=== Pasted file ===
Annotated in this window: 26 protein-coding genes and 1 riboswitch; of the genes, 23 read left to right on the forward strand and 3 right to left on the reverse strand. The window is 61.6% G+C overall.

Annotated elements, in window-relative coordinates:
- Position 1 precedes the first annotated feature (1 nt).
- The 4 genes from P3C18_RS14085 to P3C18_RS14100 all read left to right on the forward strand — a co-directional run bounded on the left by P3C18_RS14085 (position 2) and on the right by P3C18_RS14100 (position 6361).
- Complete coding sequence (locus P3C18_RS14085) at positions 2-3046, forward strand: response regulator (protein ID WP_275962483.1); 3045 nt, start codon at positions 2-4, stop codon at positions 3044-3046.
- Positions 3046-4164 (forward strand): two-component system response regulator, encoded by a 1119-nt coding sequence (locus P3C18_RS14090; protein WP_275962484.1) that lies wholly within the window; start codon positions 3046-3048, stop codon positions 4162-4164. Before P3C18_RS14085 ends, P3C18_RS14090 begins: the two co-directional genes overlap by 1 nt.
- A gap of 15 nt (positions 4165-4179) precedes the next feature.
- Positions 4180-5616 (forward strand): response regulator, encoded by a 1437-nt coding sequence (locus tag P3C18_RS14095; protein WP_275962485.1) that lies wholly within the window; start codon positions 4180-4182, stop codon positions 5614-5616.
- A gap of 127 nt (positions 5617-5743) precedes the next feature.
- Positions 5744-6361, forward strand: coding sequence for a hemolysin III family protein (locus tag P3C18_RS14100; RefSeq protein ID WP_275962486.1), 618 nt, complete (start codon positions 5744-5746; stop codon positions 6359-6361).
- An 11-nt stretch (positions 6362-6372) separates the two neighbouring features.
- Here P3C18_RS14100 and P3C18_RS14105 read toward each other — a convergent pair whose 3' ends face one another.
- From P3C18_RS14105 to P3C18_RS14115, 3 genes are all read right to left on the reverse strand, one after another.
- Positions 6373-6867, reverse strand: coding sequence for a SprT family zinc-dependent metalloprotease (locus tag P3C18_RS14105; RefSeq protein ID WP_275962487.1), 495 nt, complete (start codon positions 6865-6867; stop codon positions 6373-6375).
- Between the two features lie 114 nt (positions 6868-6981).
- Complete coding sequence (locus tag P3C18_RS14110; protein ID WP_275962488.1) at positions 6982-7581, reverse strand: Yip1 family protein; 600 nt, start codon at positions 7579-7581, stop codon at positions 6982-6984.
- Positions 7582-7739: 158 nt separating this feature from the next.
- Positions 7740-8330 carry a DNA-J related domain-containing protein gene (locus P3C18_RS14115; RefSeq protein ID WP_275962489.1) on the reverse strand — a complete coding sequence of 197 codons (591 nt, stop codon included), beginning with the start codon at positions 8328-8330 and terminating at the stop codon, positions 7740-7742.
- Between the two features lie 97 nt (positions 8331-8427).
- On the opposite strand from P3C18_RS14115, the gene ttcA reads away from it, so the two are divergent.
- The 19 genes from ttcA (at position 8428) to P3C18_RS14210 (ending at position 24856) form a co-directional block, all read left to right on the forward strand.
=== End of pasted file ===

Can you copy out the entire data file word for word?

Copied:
Annotated in this window: 26 protein-coding genes and 1 riboswitch; of the genes, 23 read left to right on the forward strand and 3 right to left on the reverse strand. The window is 61.6% G+C overall.

Annotated elements, in window-relative coordinates:
- Position 1 precedes the first annotated feature (1 nt).
- The 4 genes from P3C18_RS14085 to P3C18_RS14100 all read left to right on the forward strand — a co-directional run bounded on the left by P3C18_RS14085 (position 2) and on the right by P3C18_RS14100 (position 6361).
- Complete coding sequence (locus P3C18_RS14085) at positions 2-3046, forward strand: response regulator (protein ID WP_275962483.1); 3045 nt, start codon at positions 2-4, stop codon at positions 3044-3046.
- Positions 3046-4164 (forward strand): two-component system response regulator, encoded by a 1119-nt coding sequence (locus P3C18_RS14090; protein WP_275962484.1) that lies wholly within the window; start codon positions 3046-3048, stop codon positions 4162-4164. Before P3C18_RS14085 ends, P3C18_RS14090 begins: the two co-directional genes overlap by 1 nt.
- A gap of 15 nt (positions 4165-4179) precedes the next feature.
- Positions 4180-5616 (forward strand): response regulator, encoded by a 1437-nt coding sequence (locus tag P3C18_RS14095; protein WP_275962485.1) that lies wholly within the window; start codon positions 4180-4182, stop codon positions 5614-5616.
- A gap of 127 nt (positions 5617-5743) precedes the next feature.
- Positions 5744-6361, forward strand: coding sequence for a hemolysin III family protein (locus tag P3C18_RS14100; RefSeq protein ID WP_275962486.1), 618 nt, complete (start codon positions 5744-5746; stop codon positions 6359-6361).
- An 11-nt stretch (positions 6362-6372) separates the two neighbouring features.
- Here P3C18_RS14100 and P3C18_RS14105 read toward each other — a convergent pair whose 3' ends face one another.
- From P3C18_RS14105 to P3C18_RS14115, 3 genes are all read right to left on the reverse strand, one after another.
- Positions 6373-6867, reverse strand: coding sequence for a SprT family zinc-dependent metalloprotease (locus tag P3C18_RS14105; RefSeq protein ID WP_275962487.1), 495 nt, complete (start codon positions 6865-6867; stop codon positions 6373-6375).
- Between the two features lie 114 nt (positions 6868-6981).
- Complete coding sequence (locus tag P3C18_RS14110; protein ID WP_275962488.1) at positions 6982-7581, reverse strand: Yip1 family protein; 600 nt, start codon at positions 7579-7581, stop codon at positions 6982-6984.
- Positions 7582-7739: 158 nt separating this feature from the next.
- Positions 7740-8330 carry a DNA-J related domain-containing protein gene (locus P3C18_RS14115; RefSeq protein ID WP_275962489.1) on the reverse strand — a complete coding sequence of 197 codons (591 nt, stop codon included), beginning with the start codon at positions 8328-8330 and terminating at the stop codon, positions 7740-7742.
- Between the two features lie 97 nt (positions 8331-8427).
- On the opposite strand from P3C18_RS14115, the gene ttcA reads away from it, so the two are divergent.
- The 19 genes from ttcA (at position 8428) to P3C18_RS14210 (ending at position 24856) form a co-directional block, all read left to right on the forward strand.